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Echidna

Echidna

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Published by draculavanhelsing
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Categories:Types, Research, Science
Published by: draculavanhelsing on Aug 21, 2011
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10/24/2013

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Echidnas
Things that go bump in the night
Visitors to Avochie Cottage at Myall Park BotanicGarden have been known to report strangenocturnal happenings. In the wee hours they aresometimes awakened by snufflings, scrapings,bumps and scuffles – not exactly nerve-wrackingstuff, but
WHAT IS IT
?There’s a simple answer:
 Short beaked echidna
Tachyglossus aculeatus 
classified as a monotreme.Also known as “spiny anteater” or "porcupine".The Latin name for the echidna,
Tachyglossus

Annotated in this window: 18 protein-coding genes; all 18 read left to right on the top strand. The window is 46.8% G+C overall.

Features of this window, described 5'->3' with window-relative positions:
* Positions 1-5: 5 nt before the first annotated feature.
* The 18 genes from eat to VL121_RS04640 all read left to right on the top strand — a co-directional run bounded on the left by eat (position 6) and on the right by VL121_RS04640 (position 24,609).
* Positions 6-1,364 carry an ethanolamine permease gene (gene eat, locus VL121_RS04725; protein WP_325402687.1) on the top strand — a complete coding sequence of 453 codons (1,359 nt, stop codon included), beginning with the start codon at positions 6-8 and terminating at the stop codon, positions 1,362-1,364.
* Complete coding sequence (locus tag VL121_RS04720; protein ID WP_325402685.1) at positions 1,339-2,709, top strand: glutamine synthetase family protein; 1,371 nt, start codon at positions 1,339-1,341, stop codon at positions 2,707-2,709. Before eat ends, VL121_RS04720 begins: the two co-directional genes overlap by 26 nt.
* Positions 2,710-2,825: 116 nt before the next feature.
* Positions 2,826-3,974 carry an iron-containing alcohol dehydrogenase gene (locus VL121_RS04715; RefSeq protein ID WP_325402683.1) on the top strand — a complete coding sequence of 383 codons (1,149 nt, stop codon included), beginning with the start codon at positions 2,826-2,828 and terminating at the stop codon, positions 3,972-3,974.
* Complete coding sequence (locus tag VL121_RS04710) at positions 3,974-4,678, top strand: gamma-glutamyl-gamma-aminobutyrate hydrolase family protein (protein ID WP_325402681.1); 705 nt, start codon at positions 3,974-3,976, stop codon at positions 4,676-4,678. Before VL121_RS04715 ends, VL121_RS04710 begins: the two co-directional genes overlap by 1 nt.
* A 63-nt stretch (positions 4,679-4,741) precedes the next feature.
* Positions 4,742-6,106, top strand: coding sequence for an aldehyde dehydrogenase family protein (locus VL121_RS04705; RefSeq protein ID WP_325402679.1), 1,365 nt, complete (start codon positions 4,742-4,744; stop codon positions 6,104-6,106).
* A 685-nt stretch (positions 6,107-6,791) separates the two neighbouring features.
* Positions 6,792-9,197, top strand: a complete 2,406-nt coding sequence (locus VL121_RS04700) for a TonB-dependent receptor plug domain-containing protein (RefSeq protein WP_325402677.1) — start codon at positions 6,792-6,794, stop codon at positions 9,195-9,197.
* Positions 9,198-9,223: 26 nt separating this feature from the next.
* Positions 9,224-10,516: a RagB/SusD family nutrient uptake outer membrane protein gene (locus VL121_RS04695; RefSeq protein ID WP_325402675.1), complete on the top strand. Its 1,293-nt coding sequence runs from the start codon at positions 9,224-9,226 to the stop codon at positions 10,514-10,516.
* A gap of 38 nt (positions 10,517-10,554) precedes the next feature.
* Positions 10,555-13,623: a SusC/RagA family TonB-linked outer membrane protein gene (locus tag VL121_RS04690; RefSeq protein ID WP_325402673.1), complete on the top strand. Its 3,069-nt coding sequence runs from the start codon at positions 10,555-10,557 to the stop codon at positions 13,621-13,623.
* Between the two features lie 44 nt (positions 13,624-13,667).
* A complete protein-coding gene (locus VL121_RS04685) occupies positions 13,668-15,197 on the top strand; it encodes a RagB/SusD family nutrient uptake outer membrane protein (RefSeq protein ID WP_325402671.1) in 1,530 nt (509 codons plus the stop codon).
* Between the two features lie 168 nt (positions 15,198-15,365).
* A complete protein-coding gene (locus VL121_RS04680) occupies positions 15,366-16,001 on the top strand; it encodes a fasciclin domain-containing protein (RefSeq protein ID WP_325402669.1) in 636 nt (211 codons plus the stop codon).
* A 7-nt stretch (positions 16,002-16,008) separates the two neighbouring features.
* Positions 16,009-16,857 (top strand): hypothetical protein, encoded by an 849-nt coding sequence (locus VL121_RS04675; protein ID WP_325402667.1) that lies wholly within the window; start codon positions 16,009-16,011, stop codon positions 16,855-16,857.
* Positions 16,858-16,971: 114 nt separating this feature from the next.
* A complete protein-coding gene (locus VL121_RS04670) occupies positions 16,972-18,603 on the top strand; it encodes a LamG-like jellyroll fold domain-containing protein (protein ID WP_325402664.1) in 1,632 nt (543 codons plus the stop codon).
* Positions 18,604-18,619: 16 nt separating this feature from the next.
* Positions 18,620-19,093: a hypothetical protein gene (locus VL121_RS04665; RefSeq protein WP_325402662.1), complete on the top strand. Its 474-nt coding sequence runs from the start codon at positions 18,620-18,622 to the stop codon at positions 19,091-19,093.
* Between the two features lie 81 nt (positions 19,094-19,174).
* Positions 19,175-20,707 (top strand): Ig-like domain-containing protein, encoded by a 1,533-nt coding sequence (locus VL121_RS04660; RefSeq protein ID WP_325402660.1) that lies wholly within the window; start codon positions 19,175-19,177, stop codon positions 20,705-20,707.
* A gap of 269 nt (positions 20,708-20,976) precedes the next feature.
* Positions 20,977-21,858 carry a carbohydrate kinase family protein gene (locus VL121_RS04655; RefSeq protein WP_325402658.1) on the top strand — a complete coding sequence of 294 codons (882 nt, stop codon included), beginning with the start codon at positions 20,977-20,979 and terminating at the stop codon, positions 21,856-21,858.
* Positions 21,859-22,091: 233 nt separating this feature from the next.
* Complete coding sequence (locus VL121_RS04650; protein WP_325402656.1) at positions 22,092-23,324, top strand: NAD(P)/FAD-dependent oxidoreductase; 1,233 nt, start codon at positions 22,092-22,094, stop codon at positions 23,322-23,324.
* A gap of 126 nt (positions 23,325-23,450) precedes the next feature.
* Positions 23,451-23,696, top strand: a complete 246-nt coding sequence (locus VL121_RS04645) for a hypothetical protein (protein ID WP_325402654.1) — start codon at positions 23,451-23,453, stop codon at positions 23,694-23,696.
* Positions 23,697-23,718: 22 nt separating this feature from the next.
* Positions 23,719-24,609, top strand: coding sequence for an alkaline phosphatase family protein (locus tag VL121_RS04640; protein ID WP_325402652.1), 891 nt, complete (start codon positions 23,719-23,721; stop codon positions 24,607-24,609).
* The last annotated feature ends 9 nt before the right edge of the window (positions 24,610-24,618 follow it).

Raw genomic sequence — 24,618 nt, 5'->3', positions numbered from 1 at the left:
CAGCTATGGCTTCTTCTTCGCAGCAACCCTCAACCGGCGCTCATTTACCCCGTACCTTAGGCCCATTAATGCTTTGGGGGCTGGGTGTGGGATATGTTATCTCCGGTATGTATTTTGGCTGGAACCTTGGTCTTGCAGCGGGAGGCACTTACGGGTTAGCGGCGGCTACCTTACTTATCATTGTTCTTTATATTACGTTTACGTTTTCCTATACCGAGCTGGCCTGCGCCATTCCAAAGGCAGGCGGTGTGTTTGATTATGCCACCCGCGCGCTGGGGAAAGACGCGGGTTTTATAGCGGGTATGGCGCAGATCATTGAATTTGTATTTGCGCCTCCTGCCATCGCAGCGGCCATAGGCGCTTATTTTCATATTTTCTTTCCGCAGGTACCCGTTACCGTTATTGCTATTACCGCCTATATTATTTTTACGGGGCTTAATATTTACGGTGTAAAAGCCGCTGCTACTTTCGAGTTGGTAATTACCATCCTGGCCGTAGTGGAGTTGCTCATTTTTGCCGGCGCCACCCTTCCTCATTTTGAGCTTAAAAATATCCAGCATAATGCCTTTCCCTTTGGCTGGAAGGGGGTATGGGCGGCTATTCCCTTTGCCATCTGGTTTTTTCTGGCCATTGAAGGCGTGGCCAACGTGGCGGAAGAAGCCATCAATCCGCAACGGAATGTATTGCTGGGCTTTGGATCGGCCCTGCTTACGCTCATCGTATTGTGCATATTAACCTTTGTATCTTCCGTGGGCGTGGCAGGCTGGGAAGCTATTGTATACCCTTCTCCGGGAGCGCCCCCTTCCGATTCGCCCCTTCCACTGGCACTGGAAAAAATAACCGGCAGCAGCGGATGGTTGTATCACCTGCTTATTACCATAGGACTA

,means "swift tongue”.Weight: 2-7 kg (4-15lbs) Length: 30-45cm (12-18inches).This icon of the Australian bush eats ants and termites. It tears apart termite mounds and digsinto ant beds with strong claws, extracting prey with its long, thin, sticky tongue.Its tongue can extend 18cm (7in) beyond the end of the snout and flicks in and out up to 100times per minute. The tip of its tongue can bend into a U shape allowing it access to thenarrow galleries of ant and termite nests. The useful stickiness of the tongue is caused bysaliva the consistency of treacle.As well as ants and termites, it eats earthworms, small beetles, and the larvae of moths andbeetles. It avoids the larger biting ants; and prefers ant larvae, pupae, queens, and wingedants. It is not immune to ant bites; and merely rolls over and scratches to dislodge biting ants.It definitely prefers termites to ants - queens and nymphs being the gourmet choice. Onereason for this is that termites are easier prey (they live in larger colonies) and besides, antshave a larger proportion of their mass as non-digestible exoskeleton.The echidna traps ants by lying on top of the mound with its tongue extended on the surface.Ants walk onto its tongue; it is just too easy – meal time can continue for hours.Front claws are used to turn over leaf litter or rip into rotting timber, the snout to turn over softsoil, front claws to burrow into mounds – a favourite time is late winter and early springafternoons when the queens move into the surface galleries, thus ensuring our foragingechidna greatest return for the least expenditure of energy.A 3kg animal can put away 200 gm of ants in 10 minutes.The echidna’s coat is made up of coarse hair and spines, which are modified hairs, with acomposition like that of your finger nails or rhino horn, which it uses as a defence when it isthreatened.These monotremes have no sweat glands and do not pant, so they need to shelter from theheat. Activity depends on temperature. In hot areas, it tends to feed at night; whereas intemperate areas it commonly feeds around dawn and dusk; and when it is really cold it may beactive in the middle of the day.When the weather gets cold, the echidna hibernates for 6-28 weeks of the year depending onlocal conditions and factors related to reproduction. Males can go into hibernation earlier thanfemales with young; yearlings that don't breed stay longer in hibernation.So what is a monotreme? [Greek mono = single or one; + trema, hole] thus “the lowest orderof mammals that lays eggs and has a common opening for the digestive, urinary, and genitaltracts”. Now you know.The Echidna is one of only two species in this very exclusive group of mammals.Both sexes give off a pungent odour during the mating season, so it is likely that this is howmales find females. “Trains” of up to 10 males may follow nose to tail after a mature female,

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